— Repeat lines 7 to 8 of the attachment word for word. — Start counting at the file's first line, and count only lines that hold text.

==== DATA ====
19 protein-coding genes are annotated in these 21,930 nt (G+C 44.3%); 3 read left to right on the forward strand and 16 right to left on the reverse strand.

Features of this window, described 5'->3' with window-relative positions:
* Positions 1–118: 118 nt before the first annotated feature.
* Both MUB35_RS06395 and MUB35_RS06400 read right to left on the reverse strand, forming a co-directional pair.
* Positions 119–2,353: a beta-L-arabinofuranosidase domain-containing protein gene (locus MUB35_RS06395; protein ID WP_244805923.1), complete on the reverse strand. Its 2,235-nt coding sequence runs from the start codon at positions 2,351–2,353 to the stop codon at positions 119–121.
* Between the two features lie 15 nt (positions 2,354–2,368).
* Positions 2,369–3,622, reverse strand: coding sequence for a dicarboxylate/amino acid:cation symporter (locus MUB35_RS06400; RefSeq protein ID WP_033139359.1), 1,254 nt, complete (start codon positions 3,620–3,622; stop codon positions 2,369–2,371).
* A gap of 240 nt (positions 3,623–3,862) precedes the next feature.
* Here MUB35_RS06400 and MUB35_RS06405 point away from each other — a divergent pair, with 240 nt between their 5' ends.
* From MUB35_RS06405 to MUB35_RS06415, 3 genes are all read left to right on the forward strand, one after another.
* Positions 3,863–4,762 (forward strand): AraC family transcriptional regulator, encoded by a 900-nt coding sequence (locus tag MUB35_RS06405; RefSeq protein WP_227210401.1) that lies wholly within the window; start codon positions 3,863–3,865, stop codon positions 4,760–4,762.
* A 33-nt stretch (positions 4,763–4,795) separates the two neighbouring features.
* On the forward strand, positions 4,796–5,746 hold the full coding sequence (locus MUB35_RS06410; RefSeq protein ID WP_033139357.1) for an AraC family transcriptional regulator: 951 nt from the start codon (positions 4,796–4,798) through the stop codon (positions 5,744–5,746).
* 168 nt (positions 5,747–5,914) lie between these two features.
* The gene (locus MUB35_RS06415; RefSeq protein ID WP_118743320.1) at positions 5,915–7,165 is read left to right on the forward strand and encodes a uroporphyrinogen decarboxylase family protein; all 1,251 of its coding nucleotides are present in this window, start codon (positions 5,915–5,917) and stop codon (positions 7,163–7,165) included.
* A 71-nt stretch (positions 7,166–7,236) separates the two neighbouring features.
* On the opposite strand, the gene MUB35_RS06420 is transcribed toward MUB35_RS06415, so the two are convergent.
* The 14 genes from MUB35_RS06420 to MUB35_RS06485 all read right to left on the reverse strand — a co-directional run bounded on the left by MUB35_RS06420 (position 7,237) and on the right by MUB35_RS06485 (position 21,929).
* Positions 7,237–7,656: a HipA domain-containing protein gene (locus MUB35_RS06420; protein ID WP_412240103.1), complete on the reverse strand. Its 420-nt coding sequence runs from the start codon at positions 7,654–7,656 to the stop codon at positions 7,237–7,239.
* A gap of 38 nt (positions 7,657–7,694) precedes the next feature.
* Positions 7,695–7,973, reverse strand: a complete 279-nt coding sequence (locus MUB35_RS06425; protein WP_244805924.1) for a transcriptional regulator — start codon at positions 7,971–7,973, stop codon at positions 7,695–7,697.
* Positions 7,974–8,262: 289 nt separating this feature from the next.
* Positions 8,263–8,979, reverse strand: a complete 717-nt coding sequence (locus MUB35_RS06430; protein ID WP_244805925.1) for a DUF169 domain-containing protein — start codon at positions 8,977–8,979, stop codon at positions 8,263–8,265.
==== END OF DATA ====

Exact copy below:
* Positions 2,369–3,622, reverse strand: coding sequence for a dicarboxylate/amino acid:cation symporter (locus MUB35_RS06400; RefSeq protein ID WP_033139359.1), 1,254 nt, complete (start codon positions 3,620–3,622; stop codon positions 2,369–2,371).
* A gap of 240 nt (positions 3,623–3,862) precedes the next feature.